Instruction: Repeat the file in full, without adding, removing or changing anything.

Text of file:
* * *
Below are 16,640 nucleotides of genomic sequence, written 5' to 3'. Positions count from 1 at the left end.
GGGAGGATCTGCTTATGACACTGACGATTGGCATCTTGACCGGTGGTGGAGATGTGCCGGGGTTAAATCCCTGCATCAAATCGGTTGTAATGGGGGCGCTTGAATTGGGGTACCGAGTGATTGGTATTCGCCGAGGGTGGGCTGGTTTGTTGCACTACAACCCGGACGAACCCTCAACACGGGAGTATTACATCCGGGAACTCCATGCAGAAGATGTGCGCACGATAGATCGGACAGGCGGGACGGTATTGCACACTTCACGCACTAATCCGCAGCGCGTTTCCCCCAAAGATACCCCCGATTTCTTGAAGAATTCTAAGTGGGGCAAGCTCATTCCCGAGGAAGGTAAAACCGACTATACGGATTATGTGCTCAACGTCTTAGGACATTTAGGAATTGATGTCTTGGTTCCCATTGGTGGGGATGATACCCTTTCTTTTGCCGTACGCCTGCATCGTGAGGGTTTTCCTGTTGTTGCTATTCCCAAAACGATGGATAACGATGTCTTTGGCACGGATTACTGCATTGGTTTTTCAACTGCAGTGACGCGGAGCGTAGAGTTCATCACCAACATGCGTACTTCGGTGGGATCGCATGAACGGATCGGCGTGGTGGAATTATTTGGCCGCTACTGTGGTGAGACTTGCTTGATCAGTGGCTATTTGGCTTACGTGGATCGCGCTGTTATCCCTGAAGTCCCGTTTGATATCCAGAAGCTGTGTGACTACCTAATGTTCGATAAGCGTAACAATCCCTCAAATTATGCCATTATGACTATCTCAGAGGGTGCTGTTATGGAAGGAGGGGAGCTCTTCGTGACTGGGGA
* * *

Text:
Below are 16,640 nucleotides of genomic sequence, written 5' to 3'. Positions count from 1 at the left end.
GGGAGGATCTGCTTATGACACTGACGATTGGCATCTTGACCGGTGGTGGAGATGTGCCGGGGTTAAATCCCTGCATCAAATCGGTTGTAATGGGGGCGCTTGAATTGGGGTACCGAGTGATTGGTATTCGCCGAGGGTGGGCTGGTTTGTTGCACTACAACCCGGACGAACCCTCAACACGGGAGTATTACATCCGGGAACTCCATGCAGAAGATGTGCGCACGATAGATCGGACAGGCGGGACGGTATTGCACACTTCACGCACTAATCCGCAGCGCGTTTCCCCCAAAGATACCCCCGATTTCTTGAAGAATTCTAAGTGGGGCAAGCTCATTCCCGAGGAAGGTAAAACCGACTATACGGATTATGTGCTCAACGTCTTAGGACATTTAGGAATTGATGTCTTGGTTCCCATTGGTGGGGATGATACCCTTTCTTTTGCCGTACGCCTGCATCGTGAGGGTTTTCCTGTTGTTGCTATTCCCAAAACGATGGATAACGATGTCTTTGGCACGGATTACTGCATTGGTTTTTCAACTGCAGTGACGCGGAGCGTAGAGTTCATCACCAACATGCGTACTTCGGTGGGATCGCATGAACGGATCGGCGTGGTGGAATTATTTGGCCGCTACTGTGGTGAGACTTGCTTGATCAGTGGCTATTTGGCTTACGTGGATCGCGCTGTTATCCCTGAAGTCCCGTTTGATATCCAGAAGCTGTGTGACTACCTAATGTTCGATAAGCGTAACAATCCCTCAAATTATGCCATTATGACTATCTCAGAGGGTGCTGTTATGGAAGGAGGGGAGCTCTTCGTGACTGGGGA